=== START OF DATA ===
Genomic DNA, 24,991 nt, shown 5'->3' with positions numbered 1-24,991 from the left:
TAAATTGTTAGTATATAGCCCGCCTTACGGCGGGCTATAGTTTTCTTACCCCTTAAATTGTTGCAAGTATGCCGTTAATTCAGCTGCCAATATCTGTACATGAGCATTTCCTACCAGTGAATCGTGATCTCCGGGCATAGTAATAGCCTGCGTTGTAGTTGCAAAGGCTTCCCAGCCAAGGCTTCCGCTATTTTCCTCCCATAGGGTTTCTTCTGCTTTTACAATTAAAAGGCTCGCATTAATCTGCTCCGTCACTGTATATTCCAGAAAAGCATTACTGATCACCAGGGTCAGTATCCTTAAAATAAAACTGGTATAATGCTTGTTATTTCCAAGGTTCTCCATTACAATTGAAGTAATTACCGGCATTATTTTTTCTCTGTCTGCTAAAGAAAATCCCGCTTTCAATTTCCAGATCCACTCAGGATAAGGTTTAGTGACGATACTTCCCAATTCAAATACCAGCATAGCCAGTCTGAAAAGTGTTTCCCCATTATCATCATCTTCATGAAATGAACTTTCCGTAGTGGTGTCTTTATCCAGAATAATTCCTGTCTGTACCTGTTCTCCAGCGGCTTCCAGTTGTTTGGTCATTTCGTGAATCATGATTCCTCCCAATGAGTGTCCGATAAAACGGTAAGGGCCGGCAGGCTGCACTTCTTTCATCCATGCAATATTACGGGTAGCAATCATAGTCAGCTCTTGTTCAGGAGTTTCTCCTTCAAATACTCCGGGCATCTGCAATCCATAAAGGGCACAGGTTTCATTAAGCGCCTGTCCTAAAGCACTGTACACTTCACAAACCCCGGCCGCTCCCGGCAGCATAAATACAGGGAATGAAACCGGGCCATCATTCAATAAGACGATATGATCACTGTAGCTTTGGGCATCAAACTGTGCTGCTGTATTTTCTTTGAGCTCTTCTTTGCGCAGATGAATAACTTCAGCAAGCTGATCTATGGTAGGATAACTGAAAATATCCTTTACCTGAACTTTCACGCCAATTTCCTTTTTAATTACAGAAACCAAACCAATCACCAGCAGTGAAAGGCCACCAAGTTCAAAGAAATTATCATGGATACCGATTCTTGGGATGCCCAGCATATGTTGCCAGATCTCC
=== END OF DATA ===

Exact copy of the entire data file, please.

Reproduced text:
Genomic DNA, 24,991 nt, shown 5'->3' with positions numbered 1-24,991 from the left:
TAAATTGTTAGTATATAGCCCGCCTTACGGCGGGCTATAGTTTTCTTACCCCTTAAATTGTTGCAAGTATGCCGTTAATTCAGCTGCCAATATCTGTACATGAGCATTTCCTACCAGTGAATCGTGATCTCCGGGCATAGTAATAGCCTGCGTTGTAGTTGCAAAGGCTTCCCAGCCAAGGCTTCCGCTATTTTCCTCCCATAGGGTTTCTTCTGCTTTTACAATTAAAAGGCTCGCATTAATCTGCTCCGTCACTGTATATTCCAGAAAAGCATTACTGATCACCAGGGTCAGTATCCTTAAAATAAAACTGGTATAATGCTTGTTATTTCCAAGGTTCTCCATTACAATTGAAGTAATTACCGGCATTATTTTTTCTCTGTCTGCTAAAGAAAATCCCGCTTTCAATTTCCAGATCCACTCAGGATAAGGTTTAGTGACGATACTTCCCAATTCAAATACCAGCATAGCCAGTCTGAAAAGTGTTTCCCCATTATCATCATCTTCATGAAATGAACTTTCCGTAGTGGTGTCTTTATCCAGAATAATTCCTGTCTGTACCTGTTCTCCAGCGGCTTCCAGTTGTTTGGTCATTTCGTGAATCATGATTCCTCCCAATGAGTGTCCGATAAAACGGTAAGGGCCGGCAGGCTGCACTTCTTTCATCCATGCAATATTACGGGTAGCAATCATAGTCAGCTCTTGTTCAGGAGTTTCTCCTTCAAATACTCCGGGCATCTGCAATCCATAAAGGGCACAGGTTTCATTAAGCGCCTGTCCTAAAGCACTGTACACTTCACAAACCCCGGCCGCTCCCGGCAGCATAAATACAGGGAATGAAACCGGGCCATCATTCAATAAGACGATATGATCACTGTAGCTTTGGGCATCAAACTGTGCTGCTGTATTTTCTTTGAGCTCTTCTTTGCGCAGATGAATAACTTCAGCAAGCTGATCTATGGTAGGATAACTGAAAATATCCTTTACCTGAACTTTCACGCCAATTTCCTTTTTAATTACAGAAACCAAACCAATCACCAGCAGTGAAAGGCCACCAAGTTCAAAGAAATTATCATGGATACCGATTCTTGGGATGCCCAGCATATGTTGCCAGATCTCC